Table of contents


Adults :: End of life :: Summary

End-of-life care helps people with advanced, progressive, incurable illness and the elderly live as well as possible until they die. It includes care provided in the last year of life, e.g. pain management and control of other symptoms, as well as provision of social, psychological, spiritual and practical support for patients and their carers. It enables the supportive and palliative care needs of both patient and family to be identified and met throughout the last phase of life and into bereavement. Care can be provided in all settings (home, residential and nursing care homes, acute hospital, community hospitals, hospices, prisons and any other institutions).[1][2]

People approaching end-of-life often have complex needs, requiring support from different agencies in various locations. The National End-of-Life Care Strategy indicates that the majority of people would prefer to die at home.[2] In 2016, there were 2,142 deaths in Medway, of which 47.6% (1020) occurred in hospital, 24.7% (529) at home and 10.4% (222) in care homes. The national strategy highlights the opportunities for health and social care systems to work together to provide coordinated care and support; opportunity for patients to discuss their personal needs; choice of where to be cared for and to die; and appropriate advice and support for carers at every stage.

Key issues and gaps

• In 2015/16, only 554 people in Medway were on the General Practice palliative care register, implying poor identification of patients with end-of-life care. Identification is known to be worse in non-cancer patients.
• The 'My Wishes' register is an important secure record of how patients wish to be cared for as they approach the end of their life, but it is not being used consistently.
• The majority of people in England would prefer to die at home; however, lack of timely access to appropriate community services prevents more people dying in their place of choice. In Medway, nearly half of the deaths (48%) occur in hospital.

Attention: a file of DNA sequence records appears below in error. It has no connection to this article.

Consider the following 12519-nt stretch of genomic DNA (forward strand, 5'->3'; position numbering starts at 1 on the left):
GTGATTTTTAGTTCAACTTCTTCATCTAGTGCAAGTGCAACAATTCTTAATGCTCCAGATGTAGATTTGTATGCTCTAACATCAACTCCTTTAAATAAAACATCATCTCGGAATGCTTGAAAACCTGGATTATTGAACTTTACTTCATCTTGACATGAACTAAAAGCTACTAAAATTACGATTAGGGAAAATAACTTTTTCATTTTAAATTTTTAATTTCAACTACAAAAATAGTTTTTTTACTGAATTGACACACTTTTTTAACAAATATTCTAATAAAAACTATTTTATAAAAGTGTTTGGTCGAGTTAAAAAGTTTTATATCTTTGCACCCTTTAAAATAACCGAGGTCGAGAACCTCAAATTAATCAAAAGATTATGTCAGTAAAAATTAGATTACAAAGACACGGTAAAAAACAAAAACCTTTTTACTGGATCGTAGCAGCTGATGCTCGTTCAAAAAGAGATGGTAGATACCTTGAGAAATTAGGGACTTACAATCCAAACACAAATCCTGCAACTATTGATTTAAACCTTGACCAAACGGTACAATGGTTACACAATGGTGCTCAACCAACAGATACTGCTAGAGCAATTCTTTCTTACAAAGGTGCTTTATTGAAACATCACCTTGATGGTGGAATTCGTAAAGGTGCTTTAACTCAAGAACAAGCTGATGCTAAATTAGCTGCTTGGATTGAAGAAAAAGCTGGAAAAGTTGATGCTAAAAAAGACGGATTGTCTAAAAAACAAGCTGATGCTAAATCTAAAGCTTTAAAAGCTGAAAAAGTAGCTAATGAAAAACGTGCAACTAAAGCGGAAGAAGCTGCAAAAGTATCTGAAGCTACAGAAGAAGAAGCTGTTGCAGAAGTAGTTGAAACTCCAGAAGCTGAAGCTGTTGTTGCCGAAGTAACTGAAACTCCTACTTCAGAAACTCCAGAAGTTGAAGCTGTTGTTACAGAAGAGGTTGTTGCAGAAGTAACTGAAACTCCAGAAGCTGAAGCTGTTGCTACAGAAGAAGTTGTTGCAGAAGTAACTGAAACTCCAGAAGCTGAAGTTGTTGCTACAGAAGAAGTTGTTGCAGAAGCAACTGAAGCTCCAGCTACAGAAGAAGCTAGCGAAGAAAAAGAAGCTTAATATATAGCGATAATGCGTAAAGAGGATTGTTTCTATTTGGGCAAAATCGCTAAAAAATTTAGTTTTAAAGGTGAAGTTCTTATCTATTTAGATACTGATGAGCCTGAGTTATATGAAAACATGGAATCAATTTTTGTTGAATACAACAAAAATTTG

• There is no existing mechanism for identifying the needs, wishes and preferences for end-of-life care for people with learning disabilities and dementia.
• In Medway, it is estimated that the number of people aged 85 or above will rise by 17% from 2015 to 2020.The projected increase of the ageing population in Medway points to the future needs in developing skills in the community if admissions, in particular emergency admissions, are to be avoided.
• Patients and carers that come under the specialist palliative care service receive pre-bereavement but other end-of-life care patients do not receive this service.
• There is a lack of training and support for staff to ensure good end-of-life care is provided in all residential and care homes.
• There is a lack of information and data to inform decisions regarding the end-of-life care needs specific to black and minority ethnic groups, including spiritual and cultural needs.
• Coordination of care and communication between existing end-of-life care providers is inadequate and needs to be addressed.

Recommendations for commissioning

• Encourage the use of the Gold Standard Framework's (GSF) Prognostic Indicator Guidance in primary care to ensure early identification of people approaching the end stages of their disease.
• Medway CCG needs to encourage the GP/primary care team to work closely with other professionals in hospitals, hospices and specialist teams to help to provide the highest standard of care possible for patients and their families.
• Given the generally ageing population and the likely increase over time in percentage of people over the age of 75 from a Black, Asian and minority ethnic (BAME) background, it is recommended that Medway CCG looks at their demographic projections and works accordingly with their clinicians, community groups and SPCS to develop, fund and evaluate appropriate, cost-effective services.
• A gap has been identified in pre-bereavement in Medway. Commissioners should consider the provision of the service through a suitable provider or developing alternative models for providing this service.
• Continued commitment is needed to provide high quality care to enable people in Medway to die in the place of their choice.
• Ensure workforce development (training and education) around the core competencies as outlined in the End-of-Life Strategy: Assessment of needs and preferences, communication, advanced care planning and symptom management.
• Encourage joint working and shared resources across all providers, with an identified lead provider coordinating all services that support the end-of-life pathway.
• Support the development of a single point of access to services to improve the coordination of end-of-life services.
• Voluntary sector organisations should be involved appropriately, especially around issues relating to culture and religion.
• Disseminate information on integrated health and social care end-of-life teams to the public, to ensure timely access to continue care funding.
• Develop a shared IT system to facilitate a more streamlined service through data sharing.


[1]   The National Council for Palliative Care. Palliative Care Explained
[2]   Department of Health. National End of Life Strategy - promoting high quality care for all adults at the end of life 2008;